What is America?

MMS Monday Concert Preview - Nevermind Jetpacks, Where Are the Clones We Were Promised?

Rarely have I wished I could be in two places at one time, and whether that contravention of the laws of physics comes in the form of a blue police box or a clone matters little to me (although the cleverly named and consciousness-sharing quadruplets of Starz' The Rook bring a novel take on the concept). Sci-fi nerdery aside, tomorrow brings an embarrassment of riches in terms of international artists playing in the DC-Baltimore corridor.

First up we have Scotland's We Were Promised Jetpacks, who remain near the top of any list of my favorite band names of all time (as well as that of unrealized predictions for the future). One of the great band debuts of the late aughts, These Four Walls tore the front and back doors off the hinges, punched holes in all the walls, and kicked out the windows for good measure with the band's unbridled energy. Often compared to country- and labelmates Frightened Rabbit, their songs were kinetic and propulsive, electric and extroverted as opposed to the more acoustic and inward-facing compositions of the late Scott Hutchison. "It's Thunder and It's Lightning", the album's opening track, is a perfect example of their songcraft - building from a guitar riff and barely audible opening lyric to the track's near feral crescendo.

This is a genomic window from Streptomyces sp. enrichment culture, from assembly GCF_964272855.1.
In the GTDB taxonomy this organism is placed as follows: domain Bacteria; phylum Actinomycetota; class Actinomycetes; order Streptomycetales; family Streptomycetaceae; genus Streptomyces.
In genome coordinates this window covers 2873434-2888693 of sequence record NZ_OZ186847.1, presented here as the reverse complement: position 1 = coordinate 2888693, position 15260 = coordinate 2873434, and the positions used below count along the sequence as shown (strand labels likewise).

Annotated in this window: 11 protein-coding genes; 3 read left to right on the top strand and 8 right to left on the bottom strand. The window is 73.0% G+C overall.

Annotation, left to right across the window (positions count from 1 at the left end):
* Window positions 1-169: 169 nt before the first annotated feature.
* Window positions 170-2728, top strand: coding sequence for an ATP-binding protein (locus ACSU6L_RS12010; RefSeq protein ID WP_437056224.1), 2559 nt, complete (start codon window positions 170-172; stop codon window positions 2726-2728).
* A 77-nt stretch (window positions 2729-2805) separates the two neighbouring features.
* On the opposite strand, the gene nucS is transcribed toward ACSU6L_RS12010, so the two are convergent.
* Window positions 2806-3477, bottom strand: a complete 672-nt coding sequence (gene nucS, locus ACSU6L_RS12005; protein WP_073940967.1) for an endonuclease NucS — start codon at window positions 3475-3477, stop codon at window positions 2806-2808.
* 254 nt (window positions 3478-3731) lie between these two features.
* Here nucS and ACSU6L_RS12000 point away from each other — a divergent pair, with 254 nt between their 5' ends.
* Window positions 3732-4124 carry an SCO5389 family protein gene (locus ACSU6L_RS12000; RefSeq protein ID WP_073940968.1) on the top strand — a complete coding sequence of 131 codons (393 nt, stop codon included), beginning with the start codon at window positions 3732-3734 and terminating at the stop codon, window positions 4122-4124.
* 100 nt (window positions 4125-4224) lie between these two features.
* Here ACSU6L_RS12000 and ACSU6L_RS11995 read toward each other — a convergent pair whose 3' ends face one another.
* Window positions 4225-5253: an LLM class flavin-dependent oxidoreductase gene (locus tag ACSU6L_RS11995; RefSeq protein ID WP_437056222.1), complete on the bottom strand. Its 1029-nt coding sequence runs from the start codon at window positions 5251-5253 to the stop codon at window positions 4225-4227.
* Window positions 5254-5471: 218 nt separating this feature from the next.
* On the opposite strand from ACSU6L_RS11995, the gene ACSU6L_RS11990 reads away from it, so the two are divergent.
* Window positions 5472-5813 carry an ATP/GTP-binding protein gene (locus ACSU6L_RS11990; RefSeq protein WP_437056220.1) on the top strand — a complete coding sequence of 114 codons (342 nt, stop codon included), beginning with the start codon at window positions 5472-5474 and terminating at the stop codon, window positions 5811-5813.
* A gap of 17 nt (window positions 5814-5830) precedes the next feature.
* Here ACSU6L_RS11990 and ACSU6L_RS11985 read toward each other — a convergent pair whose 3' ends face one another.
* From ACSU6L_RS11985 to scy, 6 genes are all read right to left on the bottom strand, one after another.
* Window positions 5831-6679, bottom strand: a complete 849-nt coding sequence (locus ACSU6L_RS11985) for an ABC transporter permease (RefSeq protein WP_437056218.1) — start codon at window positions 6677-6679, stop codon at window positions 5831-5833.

You can catch the lads at U Street Music Hall tomorrow night, with Glaswegian guitar quartet Catholic Action opening.




On the stylistic flip side we have J.S. Ondara, the Minneapolis-by-way-of-Nairobi singer-songwriter weaving modern day fables of the experience of America through the lens of someone both black and foreign-born. Transfixed by the songs of Bob Dylan as a child, Ondara left Kenya and settled in the United States, finding himself drawn to the town where his idol began his music career. His songs are quintessential American folk, mining deeply into the music legacy of his black and white predecessors while incorporating the musical legacy of his home country. You can catch him tomorrow night at The 8x10 in Baltimore. I predict that we'll be seeing him in much larger venues, both in the DC area and across the country, in the very near future.


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